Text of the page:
Czech History Gregor Mendel’s landmark manuscript returns to his Brno abbey
It can easily be called one of the most important documents in the history of modern science. Gregor Mendel’s priceless manuscript on the inheritance of plant traits, composed in Brno in 1865, opened the door to the field of genetics. This month, after many years of changing hands and much negotiation, it was brought home.
Not much remains today of the little garden where Abbot Gregor Mendel spent a decade watching pea plants grow. Fortunately though, the manuscript made of his unique observations is still in good condition, and is currently sitting in a safe in the Mendel Museum in Brno after a thirty-year anabasis. Czech Foreign Minister Karel Schwarzenberg made concerted efforts to bring the precious document back to the country.
“I became involved with this because it truly is a landmark scientific work, created in the monastery in Brno, it is the property of the monastery in Brno, so that is where it belongs. I visited Baden-Württemberg where I discussed the matter with the minister-president. But it is not my achievement that it was possible to arrange this, there was a lot of work involved.
“The value of this document is in its content, in the one-of-a-kind work that led to the foundation of an entire science. How much it would go for in an auction I don’t know, but that is not important. The important thing is that this is one of the key manuscripts of modern natural science.”
In 1865, Mendel’s compiled his observations of tens of thousands of pea plants under the headline “Experiments on Plant Hybridization”, and delivered it to the Natural History Society of Brno – to no particular acclaim. The findings were appreciated and a few articles about them went to press, but it would be decades longer before they were understood and taken up by the wider scientific community. Gregor Mendel himself spent most of the rest of his life dealing with the administrative pains of his office as the abbot of the Old Brno Abby, and he died in 1881.
Today there is no price that can be put to the thin stack of yellow paper that is Gregor Mendel’s Experiments on Plant Hybridization, with its splendid calligraphy and diagrams demystifying the workings of life on Earth. Ondřej Dostál is the curator of the Mendel Museum in Brno.
“He was able to predict something he could not see, but anticipated to be inside of organisms: that something from the mother and the father was passed on to the ensuing generation. This is the first and the most important article leading to the discovery of genetics. It is a work that was absolutely fundamental, that helped ensure the foundation of genetics as it is today.”
The latter history of Mendel’s breakthrough treatise is somewhat convoluted. The monastery was closed down in 1953 and Experiments on Plant Hybridization was apparently hidden by the Augustinian monks until the 1980s, when it was sent for safekeeping to Vienna, then to Germany. For Mendel’s successor, Abbot Evžen Martinec, it’s return to the Augustinians was the only appropriate solution.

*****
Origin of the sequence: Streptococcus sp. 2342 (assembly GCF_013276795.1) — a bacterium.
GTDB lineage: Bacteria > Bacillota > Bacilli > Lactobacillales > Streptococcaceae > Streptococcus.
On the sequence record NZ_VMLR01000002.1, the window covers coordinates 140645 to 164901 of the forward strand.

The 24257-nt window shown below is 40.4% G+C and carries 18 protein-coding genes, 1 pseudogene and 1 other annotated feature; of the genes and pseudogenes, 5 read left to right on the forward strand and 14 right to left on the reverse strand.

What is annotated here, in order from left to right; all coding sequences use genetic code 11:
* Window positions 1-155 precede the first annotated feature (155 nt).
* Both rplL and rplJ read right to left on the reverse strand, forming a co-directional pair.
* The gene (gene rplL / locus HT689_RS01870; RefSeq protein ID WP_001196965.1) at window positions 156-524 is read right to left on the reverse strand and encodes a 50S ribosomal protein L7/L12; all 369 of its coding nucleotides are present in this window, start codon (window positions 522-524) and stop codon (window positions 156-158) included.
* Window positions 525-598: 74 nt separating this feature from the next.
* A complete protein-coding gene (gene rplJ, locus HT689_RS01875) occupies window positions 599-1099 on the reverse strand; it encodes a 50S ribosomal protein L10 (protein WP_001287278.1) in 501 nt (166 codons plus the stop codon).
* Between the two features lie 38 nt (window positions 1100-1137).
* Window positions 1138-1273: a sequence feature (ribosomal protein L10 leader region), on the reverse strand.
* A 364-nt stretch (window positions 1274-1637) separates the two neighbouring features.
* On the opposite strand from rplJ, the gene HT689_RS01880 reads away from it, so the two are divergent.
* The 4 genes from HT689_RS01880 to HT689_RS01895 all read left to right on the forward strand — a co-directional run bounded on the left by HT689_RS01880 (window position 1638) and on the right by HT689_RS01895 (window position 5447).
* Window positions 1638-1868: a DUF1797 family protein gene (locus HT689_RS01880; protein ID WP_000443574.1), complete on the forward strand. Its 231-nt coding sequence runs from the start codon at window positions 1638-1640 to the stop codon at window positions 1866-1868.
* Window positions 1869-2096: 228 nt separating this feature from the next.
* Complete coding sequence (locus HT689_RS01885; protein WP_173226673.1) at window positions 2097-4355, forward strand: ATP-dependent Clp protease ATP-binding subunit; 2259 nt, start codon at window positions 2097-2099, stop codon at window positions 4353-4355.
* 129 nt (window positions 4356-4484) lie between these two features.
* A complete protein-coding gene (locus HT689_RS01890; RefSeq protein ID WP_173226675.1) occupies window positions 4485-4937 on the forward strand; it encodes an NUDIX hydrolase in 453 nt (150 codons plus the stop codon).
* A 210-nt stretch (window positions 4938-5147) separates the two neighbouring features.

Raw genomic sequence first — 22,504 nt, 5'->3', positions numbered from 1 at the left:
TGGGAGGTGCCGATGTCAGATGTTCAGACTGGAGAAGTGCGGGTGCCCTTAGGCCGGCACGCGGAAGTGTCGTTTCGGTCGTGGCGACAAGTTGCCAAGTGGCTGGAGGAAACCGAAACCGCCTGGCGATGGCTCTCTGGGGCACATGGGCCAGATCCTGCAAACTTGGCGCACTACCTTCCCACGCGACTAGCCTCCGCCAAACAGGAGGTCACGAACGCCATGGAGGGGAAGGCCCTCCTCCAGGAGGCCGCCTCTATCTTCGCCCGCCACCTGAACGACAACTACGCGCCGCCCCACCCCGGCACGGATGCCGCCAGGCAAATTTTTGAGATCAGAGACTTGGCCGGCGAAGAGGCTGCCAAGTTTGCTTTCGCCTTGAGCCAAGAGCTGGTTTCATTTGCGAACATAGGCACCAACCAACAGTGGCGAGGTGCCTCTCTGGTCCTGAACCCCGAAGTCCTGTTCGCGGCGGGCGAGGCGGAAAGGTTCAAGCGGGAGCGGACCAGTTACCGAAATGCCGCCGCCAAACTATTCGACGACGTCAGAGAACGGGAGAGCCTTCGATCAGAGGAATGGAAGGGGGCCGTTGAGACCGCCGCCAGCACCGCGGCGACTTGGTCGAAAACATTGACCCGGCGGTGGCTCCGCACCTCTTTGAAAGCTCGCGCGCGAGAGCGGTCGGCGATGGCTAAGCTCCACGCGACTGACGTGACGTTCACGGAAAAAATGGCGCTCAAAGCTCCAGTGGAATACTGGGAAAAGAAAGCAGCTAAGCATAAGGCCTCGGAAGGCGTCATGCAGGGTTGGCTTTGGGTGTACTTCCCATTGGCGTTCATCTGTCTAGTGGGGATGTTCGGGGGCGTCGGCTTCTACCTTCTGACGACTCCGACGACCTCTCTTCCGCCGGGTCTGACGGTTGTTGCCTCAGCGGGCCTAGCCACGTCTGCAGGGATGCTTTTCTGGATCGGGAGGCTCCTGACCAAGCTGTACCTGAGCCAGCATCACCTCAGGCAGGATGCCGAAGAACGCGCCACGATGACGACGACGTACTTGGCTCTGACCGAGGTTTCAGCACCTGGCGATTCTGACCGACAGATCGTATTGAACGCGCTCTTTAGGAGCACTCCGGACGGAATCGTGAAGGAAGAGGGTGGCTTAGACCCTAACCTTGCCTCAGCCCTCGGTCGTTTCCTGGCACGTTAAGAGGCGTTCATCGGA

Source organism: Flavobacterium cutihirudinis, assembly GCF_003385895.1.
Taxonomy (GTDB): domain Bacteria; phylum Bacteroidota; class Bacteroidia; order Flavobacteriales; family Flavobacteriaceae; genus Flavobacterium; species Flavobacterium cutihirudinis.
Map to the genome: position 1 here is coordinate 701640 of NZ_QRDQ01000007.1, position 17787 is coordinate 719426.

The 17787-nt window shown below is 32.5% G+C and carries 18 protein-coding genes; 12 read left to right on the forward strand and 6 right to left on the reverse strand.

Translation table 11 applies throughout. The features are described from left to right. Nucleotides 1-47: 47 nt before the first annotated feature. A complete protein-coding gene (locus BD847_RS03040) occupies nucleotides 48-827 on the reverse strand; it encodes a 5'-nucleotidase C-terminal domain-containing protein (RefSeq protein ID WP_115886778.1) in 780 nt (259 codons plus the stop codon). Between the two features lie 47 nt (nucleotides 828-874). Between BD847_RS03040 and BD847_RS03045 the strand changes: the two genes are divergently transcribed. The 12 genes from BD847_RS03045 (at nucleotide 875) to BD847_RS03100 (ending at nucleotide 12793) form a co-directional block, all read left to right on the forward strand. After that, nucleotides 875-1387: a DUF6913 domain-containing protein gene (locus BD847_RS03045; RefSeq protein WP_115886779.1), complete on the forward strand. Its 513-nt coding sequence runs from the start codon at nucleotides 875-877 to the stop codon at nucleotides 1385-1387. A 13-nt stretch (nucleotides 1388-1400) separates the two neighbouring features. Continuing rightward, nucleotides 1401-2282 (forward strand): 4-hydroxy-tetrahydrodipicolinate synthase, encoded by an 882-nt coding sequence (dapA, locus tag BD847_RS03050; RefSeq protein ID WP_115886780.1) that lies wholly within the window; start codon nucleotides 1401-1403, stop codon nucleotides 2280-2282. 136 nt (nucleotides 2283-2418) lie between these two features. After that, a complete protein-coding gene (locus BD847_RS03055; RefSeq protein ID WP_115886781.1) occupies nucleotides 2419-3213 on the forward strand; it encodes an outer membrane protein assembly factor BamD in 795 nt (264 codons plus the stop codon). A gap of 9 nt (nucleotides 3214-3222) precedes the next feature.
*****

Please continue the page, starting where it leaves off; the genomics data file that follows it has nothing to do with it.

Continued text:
“Everything created by a monk living in the monastery stays in the monastery, so this is where this work belongs. And since this manuscript had been living a life of its own in recent years, I am very happy that it was possible that it be returned to us.”
For the Mendel family, however, the situation is not so clear-cut and certainly not resolved. They say that the manuscript was in the possession of a family company since 2001 when it was given to them by a monk who had in turn received it from a scientific society of which Mendel was a member. They cite evidence that the Augustinians made no claim to the manuscript as of 2002 and say the Czech government reached a deal with them despite knowing that the order may not be the proper owner. The German family intends to take the matter to the courts.
There was no talk of further disputes this month though, as the manuscript was unveiled in Brno. Mr Dostál says that plans for its exhibition will be finalised as soon as possible pending an examination of its condition.
“Hopefully the manuscript will go on display soon; it depends on what arrangement is made with the Old Brno Abbey. What I’m sure will happen first is that the manuscript will be studied to make sure that it has not been damaged in any way and then we can decide on what occasion it will be presented. We assume it will be sometime early this year or in the summer months. But it will certainly be presented as soon as possible.”
What Experiments on Plant Hybridization tells us about how life carries on and evolves is certainly well-known, but as Ondřej Dostál says, the manuscript also offers insights into Gregor Mendel himself and the kind of person that he was.
“Mendel presented his information, described what he had measured, what he had discovered and everything that he had noticed in this document. The manuscript shows that he was a very precise person, very attentive to detail and a very clever researcher, practically a genius.”
For the Mendel Museum, which is located in the Old Brno Monastery by the
garden where genetics had their inauspicious beginnings, there can hardly
be a better time to receive the great man’s life’s work, as it prepares
to celebrate the 190th anniversary of his birth this July.